Well, ok, you can keep it on but put it in your pocket and leave it there. Sure – take a photo. Send a tweet. If the programme needs some urgent fact-finding done get on the Google. But as much as you can, put it away and give your absolute undivided attention to the programme you’re there to watch. I asked Jeremy Vine for a hard-line view on this:

Offer to help

If you’ve been sitting around in the office for a while wondering what to do, ask people if you can help. If they’re clearly right up against it, maybe wait a while. But be pro-active. And if they say “not just now, thanks”, then don’t worry about it. At least you asked.

Make tea

Look – I thought about leaving this one out. It’s such a whopping cliché. BUT British broadcasting is fuelled by tea and coffee. It is VITAL. If it makes you feel better, I may be a Producer and reporter for Radio 2 but during our programme every day it is my job to make the tea! I somewhat enjoy it.

Radio 4’s Paddy O’Connell backs me up:


You’re never too senior to make the tea, people are always grateful to be asked, and you can’t go wrong by asking. So do it.

Ask good questions at the right time

Every bit of this sentence is important. Ask good questions. It’s the easiest way to show you’re keen, engaged and interested. BUT – never ask a question for the sake of it. You need to be genuinely interested and inquisitive. If you are, your question will probably be good. You also need to ask them at the right time. Some people are unable to sense when everyone around them is chaotically busy and continue asking questions regardless. Hold fire until there’s a good moment.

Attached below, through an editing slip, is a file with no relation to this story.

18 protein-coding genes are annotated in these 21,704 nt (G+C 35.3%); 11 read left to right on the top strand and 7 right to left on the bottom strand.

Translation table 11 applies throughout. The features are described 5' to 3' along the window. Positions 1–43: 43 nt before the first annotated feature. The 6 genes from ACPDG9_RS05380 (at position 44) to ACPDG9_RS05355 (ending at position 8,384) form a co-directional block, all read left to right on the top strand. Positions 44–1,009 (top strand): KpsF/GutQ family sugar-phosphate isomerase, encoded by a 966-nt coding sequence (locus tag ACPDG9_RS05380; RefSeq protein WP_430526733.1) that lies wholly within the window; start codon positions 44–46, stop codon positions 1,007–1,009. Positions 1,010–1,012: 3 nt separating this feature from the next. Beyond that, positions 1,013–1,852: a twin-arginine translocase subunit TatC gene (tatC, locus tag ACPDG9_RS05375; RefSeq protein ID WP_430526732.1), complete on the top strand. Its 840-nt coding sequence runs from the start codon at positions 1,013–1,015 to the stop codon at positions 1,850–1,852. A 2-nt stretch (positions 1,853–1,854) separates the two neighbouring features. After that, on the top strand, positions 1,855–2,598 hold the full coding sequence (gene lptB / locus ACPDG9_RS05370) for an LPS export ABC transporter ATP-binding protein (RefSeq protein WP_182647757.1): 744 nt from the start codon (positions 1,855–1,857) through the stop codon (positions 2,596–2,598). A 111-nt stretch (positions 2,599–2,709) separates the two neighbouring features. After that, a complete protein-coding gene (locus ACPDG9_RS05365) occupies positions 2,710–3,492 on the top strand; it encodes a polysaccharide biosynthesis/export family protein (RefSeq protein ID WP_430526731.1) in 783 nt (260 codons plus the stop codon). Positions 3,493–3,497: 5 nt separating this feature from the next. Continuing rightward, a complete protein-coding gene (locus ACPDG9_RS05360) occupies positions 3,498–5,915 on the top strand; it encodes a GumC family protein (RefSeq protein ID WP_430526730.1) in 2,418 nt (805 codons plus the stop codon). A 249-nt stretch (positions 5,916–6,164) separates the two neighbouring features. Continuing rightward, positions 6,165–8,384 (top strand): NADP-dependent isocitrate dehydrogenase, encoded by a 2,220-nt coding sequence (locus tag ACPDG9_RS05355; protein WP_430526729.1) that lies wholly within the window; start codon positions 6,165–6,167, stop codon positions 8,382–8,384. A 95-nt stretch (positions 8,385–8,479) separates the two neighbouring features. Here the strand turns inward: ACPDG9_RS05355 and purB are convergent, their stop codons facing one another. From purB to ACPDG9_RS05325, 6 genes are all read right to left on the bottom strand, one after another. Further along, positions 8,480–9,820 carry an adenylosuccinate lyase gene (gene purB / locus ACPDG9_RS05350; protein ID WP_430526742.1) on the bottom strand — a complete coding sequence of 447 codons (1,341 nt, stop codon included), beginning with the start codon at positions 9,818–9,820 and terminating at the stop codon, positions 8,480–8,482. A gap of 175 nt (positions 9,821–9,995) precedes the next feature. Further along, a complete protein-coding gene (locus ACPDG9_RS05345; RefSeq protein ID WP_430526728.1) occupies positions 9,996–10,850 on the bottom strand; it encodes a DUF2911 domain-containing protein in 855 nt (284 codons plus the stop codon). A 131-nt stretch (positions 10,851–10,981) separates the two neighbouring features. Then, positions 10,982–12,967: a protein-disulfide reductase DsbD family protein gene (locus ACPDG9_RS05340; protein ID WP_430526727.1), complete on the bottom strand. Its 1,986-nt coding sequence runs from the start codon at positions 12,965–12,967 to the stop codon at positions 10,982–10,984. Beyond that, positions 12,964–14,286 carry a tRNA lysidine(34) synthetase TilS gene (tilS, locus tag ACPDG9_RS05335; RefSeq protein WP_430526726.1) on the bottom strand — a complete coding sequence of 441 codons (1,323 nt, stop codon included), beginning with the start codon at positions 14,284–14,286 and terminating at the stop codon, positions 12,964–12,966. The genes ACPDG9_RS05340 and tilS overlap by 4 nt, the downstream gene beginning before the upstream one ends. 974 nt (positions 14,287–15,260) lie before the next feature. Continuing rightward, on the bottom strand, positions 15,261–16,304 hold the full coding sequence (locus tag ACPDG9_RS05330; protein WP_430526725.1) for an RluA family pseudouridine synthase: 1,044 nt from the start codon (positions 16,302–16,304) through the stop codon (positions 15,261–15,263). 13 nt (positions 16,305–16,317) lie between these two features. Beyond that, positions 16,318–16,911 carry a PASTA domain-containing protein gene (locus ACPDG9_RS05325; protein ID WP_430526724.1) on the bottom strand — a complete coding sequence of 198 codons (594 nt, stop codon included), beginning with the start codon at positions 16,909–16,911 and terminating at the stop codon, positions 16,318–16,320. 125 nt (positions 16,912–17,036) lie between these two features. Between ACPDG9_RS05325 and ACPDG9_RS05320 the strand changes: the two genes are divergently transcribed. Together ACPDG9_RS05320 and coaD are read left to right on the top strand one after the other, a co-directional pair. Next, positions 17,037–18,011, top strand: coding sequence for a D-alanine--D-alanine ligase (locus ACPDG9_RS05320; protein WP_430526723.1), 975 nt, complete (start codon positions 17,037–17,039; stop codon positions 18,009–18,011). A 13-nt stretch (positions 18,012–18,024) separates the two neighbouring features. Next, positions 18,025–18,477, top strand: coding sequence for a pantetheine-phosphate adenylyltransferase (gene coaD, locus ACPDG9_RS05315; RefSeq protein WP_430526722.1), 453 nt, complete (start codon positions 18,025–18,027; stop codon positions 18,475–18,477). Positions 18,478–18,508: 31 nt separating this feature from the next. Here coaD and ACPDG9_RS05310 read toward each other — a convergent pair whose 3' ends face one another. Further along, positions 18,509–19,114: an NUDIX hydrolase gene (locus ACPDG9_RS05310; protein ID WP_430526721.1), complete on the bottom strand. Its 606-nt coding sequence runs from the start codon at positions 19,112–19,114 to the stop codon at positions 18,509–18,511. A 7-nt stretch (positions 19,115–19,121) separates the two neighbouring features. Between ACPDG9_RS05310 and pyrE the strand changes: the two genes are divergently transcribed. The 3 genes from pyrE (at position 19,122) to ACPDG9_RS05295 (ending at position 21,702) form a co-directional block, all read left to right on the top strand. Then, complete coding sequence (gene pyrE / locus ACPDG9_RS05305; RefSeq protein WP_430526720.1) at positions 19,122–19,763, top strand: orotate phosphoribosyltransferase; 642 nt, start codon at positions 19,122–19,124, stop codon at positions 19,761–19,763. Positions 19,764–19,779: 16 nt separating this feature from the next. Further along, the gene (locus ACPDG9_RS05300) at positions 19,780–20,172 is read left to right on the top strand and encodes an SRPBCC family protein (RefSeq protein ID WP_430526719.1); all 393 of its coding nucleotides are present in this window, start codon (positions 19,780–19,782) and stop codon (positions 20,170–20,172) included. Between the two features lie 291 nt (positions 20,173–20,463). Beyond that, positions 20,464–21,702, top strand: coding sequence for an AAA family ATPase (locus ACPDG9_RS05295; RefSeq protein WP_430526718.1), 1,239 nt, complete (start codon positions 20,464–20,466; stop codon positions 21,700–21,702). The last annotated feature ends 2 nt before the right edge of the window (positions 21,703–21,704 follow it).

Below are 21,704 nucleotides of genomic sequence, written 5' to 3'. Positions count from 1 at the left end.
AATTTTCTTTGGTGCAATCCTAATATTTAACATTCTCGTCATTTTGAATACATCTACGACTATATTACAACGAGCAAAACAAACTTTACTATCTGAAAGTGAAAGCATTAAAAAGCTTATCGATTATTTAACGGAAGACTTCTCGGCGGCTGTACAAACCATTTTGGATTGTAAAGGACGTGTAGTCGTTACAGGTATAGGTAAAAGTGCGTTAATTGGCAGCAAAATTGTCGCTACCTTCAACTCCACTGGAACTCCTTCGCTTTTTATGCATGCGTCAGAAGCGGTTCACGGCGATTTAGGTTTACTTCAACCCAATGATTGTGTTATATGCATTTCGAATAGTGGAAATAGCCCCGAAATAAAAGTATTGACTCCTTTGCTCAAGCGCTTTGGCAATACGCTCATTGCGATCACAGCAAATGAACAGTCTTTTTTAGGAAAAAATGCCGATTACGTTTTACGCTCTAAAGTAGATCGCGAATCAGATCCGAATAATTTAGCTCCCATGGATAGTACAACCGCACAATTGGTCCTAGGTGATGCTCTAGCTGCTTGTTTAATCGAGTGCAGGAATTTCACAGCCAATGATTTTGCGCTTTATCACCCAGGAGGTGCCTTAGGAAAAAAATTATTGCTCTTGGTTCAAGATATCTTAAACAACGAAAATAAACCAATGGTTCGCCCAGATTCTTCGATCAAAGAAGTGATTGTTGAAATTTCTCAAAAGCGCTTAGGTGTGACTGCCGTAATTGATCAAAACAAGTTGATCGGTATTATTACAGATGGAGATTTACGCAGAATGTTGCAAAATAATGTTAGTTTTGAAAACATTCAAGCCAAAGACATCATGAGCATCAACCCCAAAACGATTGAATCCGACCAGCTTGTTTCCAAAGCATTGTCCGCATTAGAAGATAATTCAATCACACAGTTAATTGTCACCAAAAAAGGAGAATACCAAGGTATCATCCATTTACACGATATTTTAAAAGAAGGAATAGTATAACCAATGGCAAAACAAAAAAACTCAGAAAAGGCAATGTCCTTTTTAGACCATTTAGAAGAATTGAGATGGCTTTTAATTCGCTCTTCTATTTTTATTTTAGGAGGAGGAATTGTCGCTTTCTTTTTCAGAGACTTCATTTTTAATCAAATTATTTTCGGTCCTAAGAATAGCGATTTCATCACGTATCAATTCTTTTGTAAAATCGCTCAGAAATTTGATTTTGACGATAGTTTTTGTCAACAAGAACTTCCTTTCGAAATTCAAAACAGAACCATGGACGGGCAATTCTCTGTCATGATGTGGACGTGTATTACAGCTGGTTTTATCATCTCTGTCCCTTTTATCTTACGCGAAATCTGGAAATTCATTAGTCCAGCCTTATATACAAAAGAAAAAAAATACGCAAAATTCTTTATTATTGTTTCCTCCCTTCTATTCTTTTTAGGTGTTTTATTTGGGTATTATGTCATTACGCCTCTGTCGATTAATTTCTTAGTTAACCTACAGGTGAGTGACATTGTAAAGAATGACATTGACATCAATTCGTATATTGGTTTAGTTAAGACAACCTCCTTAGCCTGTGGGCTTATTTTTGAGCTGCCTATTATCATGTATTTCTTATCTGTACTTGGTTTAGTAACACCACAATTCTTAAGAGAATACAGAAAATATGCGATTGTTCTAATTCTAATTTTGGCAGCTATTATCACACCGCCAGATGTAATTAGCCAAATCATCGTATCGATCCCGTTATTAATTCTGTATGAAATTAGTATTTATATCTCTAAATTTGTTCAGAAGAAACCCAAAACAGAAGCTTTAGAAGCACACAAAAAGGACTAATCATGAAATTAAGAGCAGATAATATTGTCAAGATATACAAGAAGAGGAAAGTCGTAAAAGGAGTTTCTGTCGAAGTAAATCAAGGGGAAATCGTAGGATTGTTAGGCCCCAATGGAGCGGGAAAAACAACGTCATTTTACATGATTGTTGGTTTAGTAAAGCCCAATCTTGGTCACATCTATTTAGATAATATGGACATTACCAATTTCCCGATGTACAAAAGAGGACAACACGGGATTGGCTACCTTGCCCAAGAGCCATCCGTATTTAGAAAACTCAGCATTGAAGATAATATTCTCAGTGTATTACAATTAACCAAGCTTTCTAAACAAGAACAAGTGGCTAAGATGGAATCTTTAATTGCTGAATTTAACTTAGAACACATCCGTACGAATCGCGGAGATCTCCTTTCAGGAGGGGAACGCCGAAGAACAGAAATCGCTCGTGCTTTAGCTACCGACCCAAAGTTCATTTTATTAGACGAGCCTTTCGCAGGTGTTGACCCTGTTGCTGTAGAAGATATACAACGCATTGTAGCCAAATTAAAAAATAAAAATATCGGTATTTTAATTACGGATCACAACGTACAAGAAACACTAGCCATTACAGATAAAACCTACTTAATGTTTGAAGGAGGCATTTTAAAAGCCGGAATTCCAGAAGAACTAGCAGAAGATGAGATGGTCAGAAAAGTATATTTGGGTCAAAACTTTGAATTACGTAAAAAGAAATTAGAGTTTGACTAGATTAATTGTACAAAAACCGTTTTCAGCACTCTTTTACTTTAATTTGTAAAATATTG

Know the basics about the station you’re visiting

Basic basics, right? But people genuinely get this wrong. Here’s some advice from BBC 5Live:


This isn’t like work experience you did at school when you were 16: ‘just to have a look’. If you want to work in a competitive industry then this is now about having a look but also making a great impression. Treat any placement like a mini job interview. It’s often the thing that leads to an actual job interview. And you’d never turn up at a 5Live job interview not knowing who the station presenters were. (Right? Please – never do that!).

Here’s a crucial thing…

Suppose you shadow on a programme you probably never want to work on. Perhaps you got an offer to come and visit; maybe you just love the industry and want to have a look at different radio stations. You still need to take it seriously. Do your research. Know about the station.

Why? Because the radio industry is surprisingly small. The assistant producer who thinks you look a bit bored when you shadow at Radio 3 could be the person who turns you down for your dream job five years later at Kerrang.


I don’t mean be well behaved. I mean be good at what you do. Be good at making and understanding radio – following advice like the above isn’t enough. ‘Asking good questions’ won’t get you a job on its own. Putting your best link at the start of your demo won’t get you a presenting gig if your best link is a bit rubbish. Always keep practicing and improving. Find out what you’re good at. Follow that.